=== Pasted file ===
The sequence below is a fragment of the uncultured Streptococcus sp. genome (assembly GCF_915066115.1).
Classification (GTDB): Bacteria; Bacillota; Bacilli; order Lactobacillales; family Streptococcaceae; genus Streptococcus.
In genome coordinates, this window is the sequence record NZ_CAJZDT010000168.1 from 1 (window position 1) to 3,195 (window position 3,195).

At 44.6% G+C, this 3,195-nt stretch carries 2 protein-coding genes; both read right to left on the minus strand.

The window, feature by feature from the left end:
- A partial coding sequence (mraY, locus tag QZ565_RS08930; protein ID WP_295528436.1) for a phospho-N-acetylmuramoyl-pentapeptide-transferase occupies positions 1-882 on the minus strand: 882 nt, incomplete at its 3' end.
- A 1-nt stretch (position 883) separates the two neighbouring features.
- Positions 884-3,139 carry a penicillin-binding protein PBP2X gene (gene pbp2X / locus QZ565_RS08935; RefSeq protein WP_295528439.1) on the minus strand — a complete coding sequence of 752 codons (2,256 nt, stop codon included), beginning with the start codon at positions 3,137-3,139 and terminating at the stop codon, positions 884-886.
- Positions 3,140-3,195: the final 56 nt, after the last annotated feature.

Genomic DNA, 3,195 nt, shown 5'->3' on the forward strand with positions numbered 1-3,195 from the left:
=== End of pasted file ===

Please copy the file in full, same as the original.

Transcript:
The sequence below is a fragment of the uncultured Streptococcus sp. genome (assembly GCF_915066115.1).
Classification (GTDB): Bacteria; Bacillota; Bacilli; order Lactobacillales; family Streptococcaceae; genus Streptococcus.
In genome coordinates, this window is the sequence record NZ_CAJZDT010000168.1 from 1 (window position 1) to 3,195 (window position 3,195).

At 44.6% G+C, this 3,195-nt stretch carries 2 protein-coding genes; both read right to left on the minus strand.

The window, feature by feature from the left end:
- A partial coding sequence (mraY, locus tag QZ565_RS08930; protein ID WP_295528436.1) for a phospho-N-acetylmuramoyl-pentapeptide-transferase occupies positions 1-882 on the minus strand: 882 nt, incomplete at its 3' end.
- A 1-nt stretch (position 883) separates the two neighbouring features.
- Positions 884-3,139 carry a penicillin-binding protein PBP2X gene (gene pbp2X / locus QZ565_RS08935; RefSeq protein WP_295528439.1) on the minus strand — a complete coding sequence of 752 codons (2,256 nt, stop codon included), beginning with the start codon at positions 3,137-3,139 and terminating at the stop codon, positions 884-886.
- Positions 3,140-3,195: the final 56 nt, after the last annotated feature.

Genomic DNA, 3,195 nt, shown 5'->3' on the forward strand with positions numbered 1-3,195 from the left: